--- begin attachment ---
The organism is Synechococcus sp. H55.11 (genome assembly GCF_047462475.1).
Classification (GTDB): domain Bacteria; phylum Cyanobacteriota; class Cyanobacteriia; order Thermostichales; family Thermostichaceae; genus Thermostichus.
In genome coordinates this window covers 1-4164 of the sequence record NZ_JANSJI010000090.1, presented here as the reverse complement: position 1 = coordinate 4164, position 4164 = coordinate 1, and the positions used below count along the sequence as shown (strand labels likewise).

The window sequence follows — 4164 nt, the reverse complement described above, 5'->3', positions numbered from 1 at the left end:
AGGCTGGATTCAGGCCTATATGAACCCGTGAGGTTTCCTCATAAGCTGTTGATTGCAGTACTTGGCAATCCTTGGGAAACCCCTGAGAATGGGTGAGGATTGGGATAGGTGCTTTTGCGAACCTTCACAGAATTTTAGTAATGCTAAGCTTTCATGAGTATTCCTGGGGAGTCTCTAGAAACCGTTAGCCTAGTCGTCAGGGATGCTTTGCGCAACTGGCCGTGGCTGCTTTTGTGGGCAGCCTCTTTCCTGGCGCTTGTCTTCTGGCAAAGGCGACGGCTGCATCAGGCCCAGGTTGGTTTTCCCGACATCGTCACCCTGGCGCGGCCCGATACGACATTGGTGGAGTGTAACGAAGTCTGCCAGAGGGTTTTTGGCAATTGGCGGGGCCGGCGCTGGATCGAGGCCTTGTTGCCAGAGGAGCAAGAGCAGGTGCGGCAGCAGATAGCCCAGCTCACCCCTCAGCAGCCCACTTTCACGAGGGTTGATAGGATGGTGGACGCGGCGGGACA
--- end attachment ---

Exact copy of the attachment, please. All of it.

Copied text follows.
The organism is Synechococcus sp. H55.11 (genome assembly GCF_047462475.1).
Classification (GTDB): domain Bacteria; phylum Cyanobacteriota; class Cyanobacteriia; order Thermostichales; family Thermostichaceae; genus Thermostichus.
In genome coordinates this window covers 1-4164 of the sequence record NZ_JANSJI010000090.1, presented here as the reverse complement: position 1 = coordinate 4164, position 4164 = coordinate 1, and the positions used below count along the sequence as shown (strand labels likewise).

The window sequence follows — 4164 nt, the reverse complement described above, 5'->3', positions numbered from 1 at the left end:
AGGCTGGATTCAGGCCTATATGAACCCGTGAGGTTTCCTCATAAGCTGTTGATTGCAGTACTTGGCAATCCTTGGGAAACCCCTGAGAATGGGTGAGGATTGGGATAGGTGCTTTTGCGAACCTTCACAGAATTTTAGTAATGCTAAGCTTTCATGAGTATTCCTGGGGAGTCTCTAGAAACCGTTAGCCTAGTCGTCAGGGATGCTTTGCGCAACTGGCCGTGGCTGCTTTTGTGGGCAGCCTCTTTCCTGGCGCTTGTCTTCTGGCAAAGGCGACGGCTGCATCAGGCCCAGGTTGGTTTTCCCGACATCGTCACCCTGGCGCGGCCCGATACGACATTGGTGGAGTGTAACGAAGTCTGCCAGAGGGTTTTTGGCAATTGGCGGGGCCGGCGCTGGATCGAGGCCTTGTTGCCAGAGGAGCAAGAGCAGGTGCGGCAGCAGATAGCCCAGCTCACCCCTCAGCAGCCCACTTTCACGAGGGTTGATAGGATGGTGGACGCGGCGGGACA